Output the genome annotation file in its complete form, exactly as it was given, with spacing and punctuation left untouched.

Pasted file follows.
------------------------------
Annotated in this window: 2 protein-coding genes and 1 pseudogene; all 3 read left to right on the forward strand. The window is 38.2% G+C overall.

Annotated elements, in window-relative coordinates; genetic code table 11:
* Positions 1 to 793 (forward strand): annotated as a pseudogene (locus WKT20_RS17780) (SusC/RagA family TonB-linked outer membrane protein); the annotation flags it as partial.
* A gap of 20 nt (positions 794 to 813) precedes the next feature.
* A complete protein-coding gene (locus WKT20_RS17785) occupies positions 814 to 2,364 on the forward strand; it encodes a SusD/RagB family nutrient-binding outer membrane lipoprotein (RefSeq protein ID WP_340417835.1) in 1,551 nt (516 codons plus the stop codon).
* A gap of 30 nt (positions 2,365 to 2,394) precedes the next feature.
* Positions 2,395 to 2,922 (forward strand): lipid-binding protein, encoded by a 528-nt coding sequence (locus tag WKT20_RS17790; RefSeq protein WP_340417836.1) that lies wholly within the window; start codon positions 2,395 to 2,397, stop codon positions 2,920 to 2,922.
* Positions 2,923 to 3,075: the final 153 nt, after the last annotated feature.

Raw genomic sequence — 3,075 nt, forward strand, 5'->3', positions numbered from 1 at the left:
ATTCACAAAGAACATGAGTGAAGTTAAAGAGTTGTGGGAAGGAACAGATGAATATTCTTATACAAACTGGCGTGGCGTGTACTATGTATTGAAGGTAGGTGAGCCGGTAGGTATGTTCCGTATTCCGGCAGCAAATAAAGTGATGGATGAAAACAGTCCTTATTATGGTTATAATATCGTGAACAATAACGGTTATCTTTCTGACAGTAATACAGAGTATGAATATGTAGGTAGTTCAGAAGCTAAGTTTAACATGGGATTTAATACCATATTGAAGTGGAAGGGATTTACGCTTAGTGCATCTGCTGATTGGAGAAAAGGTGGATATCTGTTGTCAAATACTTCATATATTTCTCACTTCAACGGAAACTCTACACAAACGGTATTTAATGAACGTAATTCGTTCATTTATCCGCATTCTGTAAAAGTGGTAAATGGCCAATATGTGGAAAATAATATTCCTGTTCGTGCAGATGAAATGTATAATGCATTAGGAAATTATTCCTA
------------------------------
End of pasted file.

Annotated in this window: 2 protein-coding genes and 1 pseudogene; all 3 read left to right on the forward strand. The window is 38.2% G+C overall.

Annotated elements, in window-relative coordinates; genetic code table 11:
* Positions 1 to 793 (forward strand): annotated as a pseudogene (locus WKT20_RS17780) (SusC/RagA family TonB-linked outer membrane protein); the annotation flags it as partial.
* A gap of 20 nt (positions 794 to 813) precedes the next feature.
* A complete protein-coding gene (locus WKT20_RS17785) occupies positions 814 to 2,364 on the forward strand; it encodes a SusD/RagB family nutrient-binding outer membrane lipoprotein (RefSeq protein ID WP_340417835.1) in 1,551 nt (516 codons plus the stop codon).
* A gap of 30 nt (positions 2,365 to 2,394) precedes the next feature.
* Positions 2,395 to 2,922 (forward strand): lipid-binding protein, encoded by a 528-nt coding sequence (locus tag WKT20_RS17790; RefSeq protein WP_340417836.1) that lies wholly within the window; start codon positions 2,395 to 2,397, stop codon positions 2,920 to 2,922.
* Positions 2,923 to 3,075: the final 153 nt, after the last annotated feature.

Raw genomic sequence — 3,075 nt, forward strand, 5'->3', positions numbered from 1 at the left:
ATTCACAAAGAACATGAGTGAAGTTAAAGAGTTGTGGGAAGGAACAGATGAATATTCTTATACAAACTGGCGTGGCGTGTACTATGTATTGAAGGTAGGTGAGCCGGTAGGTATGTTCCGTATTCCGGCAGCAAATAAAGTGATGGATGAAAACAGTCCTTATTATGGTTATAATATCGTGAACAATAACGGTTATCTTTCTGACAGTAATACAGAGTATGAATATGTAGGTAGTTCAGAAGCTAAGTTTAACATGGGATTTAATACCATATTGAAGTGGAAGGGATTTACGCTTAGTGCATCTGCTGATTGGAGAAAAGGTGGATATCTGTTGTCAAATACTTCATATATTTCTCACTTCAACGGAAACTCTACACAAACGGTATTTAATGAACGTAATTCGTTCATTTATCCGCATTCTGTAAAAGTGGTAAATGGCCAATATGTGGAAAATAATATTCCTGTTCGTGCAGATGAAATGTATAATGCATTAGGAAATTATTCCTA